Parents Who "Baby" Their Kids Raise Sheltered Adults — I'm Proof!

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Parenting Styles Turned Me Into A Sheltered Adult
Self, Family

Their coddling didn't help me — it hurt me.

Growing up, I was never taught anything about sex, tampons, or how to be a grown-up. My mother never sat me down to have "the talk" about sex. Instead, she whispered in my ear, telling me to hold onto my virginity until marriage. 

I accepted that and decided to agree with her — but I never questioned why or how sex worked.

When I first got my period, I declined learning how to use a tampon, so she stopped pushing me. I had a feeling that inserting a tampon into my vagina would hurt like hell so I didn't do it. Therefore, I knew nothing about this device.

I was so terrified to be a grown-up, I allowed my mother and father to do critical "life stuff" for me: banking, car problems, handling my student loans, and anything else that left me puzzled.

My father and mother's parenting styles were so different. My father took more of an off-hands approach, while my mother always needed to know the tiniest details, like where I was, who I was with, what time I left, and what time I was coming home. Even when I reached my 20's, she still needed to know this supposedly imperative information. 

At 25, I had to have a talk with my parents explaining that I was a grown-up and could make decisions on my own but they weren't convinced and told me I was still very immature. I partially blame them because they kept my brothers and I in a bubble.

I love my overprotective mother and wanted to be close with her but I didn't understand her desire to know every little detail that went on in my life. I told her the most important aspects and left out the ones she may not have approved of.

For instance, she had no clue I signed up for online dating, tried weed and lost my virginity because I viewed them as private. Why would I need to divulge that stuff to her — hell, to divulge it to anyone, for that matter?

Now that I'm an adult, I've had a hard time blossoming into a legitimate "grown-up" because my parents always did everything for me.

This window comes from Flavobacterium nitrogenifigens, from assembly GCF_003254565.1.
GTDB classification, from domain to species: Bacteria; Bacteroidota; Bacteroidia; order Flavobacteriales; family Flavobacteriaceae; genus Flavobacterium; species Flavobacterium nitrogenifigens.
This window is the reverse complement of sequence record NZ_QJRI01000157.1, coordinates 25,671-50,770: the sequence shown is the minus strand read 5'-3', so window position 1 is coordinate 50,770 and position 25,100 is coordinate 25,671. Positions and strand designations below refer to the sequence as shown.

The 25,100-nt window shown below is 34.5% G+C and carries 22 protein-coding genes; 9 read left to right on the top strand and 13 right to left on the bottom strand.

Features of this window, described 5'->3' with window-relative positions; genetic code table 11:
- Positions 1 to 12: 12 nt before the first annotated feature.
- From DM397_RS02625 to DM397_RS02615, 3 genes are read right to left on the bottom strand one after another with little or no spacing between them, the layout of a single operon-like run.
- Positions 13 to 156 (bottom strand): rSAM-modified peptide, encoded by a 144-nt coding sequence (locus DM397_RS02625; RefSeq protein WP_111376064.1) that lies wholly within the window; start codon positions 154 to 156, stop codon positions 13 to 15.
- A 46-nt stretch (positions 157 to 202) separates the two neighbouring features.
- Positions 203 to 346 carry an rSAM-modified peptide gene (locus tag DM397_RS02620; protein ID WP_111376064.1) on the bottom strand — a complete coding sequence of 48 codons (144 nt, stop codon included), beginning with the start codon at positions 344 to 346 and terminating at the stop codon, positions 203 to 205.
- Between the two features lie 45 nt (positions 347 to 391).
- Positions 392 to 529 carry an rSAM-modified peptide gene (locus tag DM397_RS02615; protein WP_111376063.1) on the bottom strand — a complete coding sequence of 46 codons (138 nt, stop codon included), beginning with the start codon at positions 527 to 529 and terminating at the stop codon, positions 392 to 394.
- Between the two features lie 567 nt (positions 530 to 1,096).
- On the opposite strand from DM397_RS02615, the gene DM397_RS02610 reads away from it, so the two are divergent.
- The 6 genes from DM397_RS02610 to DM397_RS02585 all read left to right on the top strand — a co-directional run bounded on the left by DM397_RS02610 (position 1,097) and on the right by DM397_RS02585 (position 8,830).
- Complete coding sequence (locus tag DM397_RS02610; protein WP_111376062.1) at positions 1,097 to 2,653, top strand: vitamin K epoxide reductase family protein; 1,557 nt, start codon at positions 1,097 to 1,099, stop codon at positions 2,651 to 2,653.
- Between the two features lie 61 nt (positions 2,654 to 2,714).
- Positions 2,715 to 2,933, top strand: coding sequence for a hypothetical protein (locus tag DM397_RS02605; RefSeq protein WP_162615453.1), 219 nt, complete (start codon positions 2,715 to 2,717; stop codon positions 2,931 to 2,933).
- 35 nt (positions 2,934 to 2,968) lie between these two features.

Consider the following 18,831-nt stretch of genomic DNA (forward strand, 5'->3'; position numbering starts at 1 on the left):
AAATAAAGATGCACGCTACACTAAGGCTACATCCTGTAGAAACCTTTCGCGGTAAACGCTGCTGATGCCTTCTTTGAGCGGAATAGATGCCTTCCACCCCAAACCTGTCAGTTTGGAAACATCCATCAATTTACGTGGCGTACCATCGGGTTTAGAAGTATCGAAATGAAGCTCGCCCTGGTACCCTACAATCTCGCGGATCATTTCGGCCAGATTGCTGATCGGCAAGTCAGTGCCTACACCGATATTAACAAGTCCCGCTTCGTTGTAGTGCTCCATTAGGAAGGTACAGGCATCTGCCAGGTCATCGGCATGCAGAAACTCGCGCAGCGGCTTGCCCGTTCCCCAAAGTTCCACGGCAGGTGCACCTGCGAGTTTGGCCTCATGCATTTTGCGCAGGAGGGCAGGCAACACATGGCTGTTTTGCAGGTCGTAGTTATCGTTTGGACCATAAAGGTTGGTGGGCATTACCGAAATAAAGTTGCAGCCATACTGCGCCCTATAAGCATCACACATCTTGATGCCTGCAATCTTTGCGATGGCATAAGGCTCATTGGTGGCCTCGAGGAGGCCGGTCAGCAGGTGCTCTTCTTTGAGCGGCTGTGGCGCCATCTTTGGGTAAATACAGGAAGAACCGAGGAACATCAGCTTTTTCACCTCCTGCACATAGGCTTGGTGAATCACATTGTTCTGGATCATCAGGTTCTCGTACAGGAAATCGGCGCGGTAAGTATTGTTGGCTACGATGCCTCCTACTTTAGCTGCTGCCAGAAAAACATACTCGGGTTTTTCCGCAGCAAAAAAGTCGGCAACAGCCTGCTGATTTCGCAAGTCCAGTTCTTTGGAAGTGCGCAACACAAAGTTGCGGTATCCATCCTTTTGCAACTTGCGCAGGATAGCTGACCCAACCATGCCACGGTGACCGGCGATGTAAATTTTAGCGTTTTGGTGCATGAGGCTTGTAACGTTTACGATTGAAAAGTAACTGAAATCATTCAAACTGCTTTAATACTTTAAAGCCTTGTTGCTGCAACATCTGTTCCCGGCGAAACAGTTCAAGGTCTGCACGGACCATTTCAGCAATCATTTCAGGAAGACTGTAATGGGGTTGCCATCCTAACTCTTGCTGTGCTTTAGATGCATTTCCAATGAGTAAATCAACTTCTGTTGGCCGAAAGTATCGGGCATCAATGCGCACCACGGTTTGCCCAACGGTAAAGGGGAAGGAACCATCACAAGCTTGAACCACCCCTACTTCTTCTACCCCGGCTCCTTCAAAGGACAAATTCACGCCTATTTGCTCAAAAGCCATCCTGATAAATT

Instead of saying, "No, you need to do this on your own," they just did things for me. I didn't have my opinions because I always listened to them before myself. 

When I moved 800+ miles away with my boyfriend, I had a panic attack. The first few weeks living on my own were pure hell. I felt so lost without family or friends circling around me.

I've never been one to rely on just me, so I often sought attention from my boyfriend and had a tantrum when he wouldn't give it to me. I was so used to getting my way that I began having tantrums, until he had enough and told me to stop.

I had to learn how to pay bills and care not just for myself but my boyfriend and dog as well. I purposely chose NOT to call my parents if I had to make a huge decision. At first, it made me feel uneasy because my parents were always there to tell me what to do but little by little I made decisions on my own — and it felt great!

Being an adult is scary — but it had to happen and from the experience,  I learned I'm a lot stronger than I thought I was.

In retrospect, I wish my parents hadn't coddled me when I was feeling sad or freaking out because even now, I look for my boyfriend to do the same. He's told me, "I'm not babying you, Hope."

Instead of coddling me, I wish they would've comforted me, but allowed me to take care of the situation on my own. I never learned anything from the way my parents coddled me.

Sure, my parents love me unconditionally and would do anything for me but they were afraid of us growing up too quickly — but it scarred us in the long run. We're still a bit immature.

So to all those protective mothers out there: be careful how much you coddle your children. In the end, it hurts more than it helps. 


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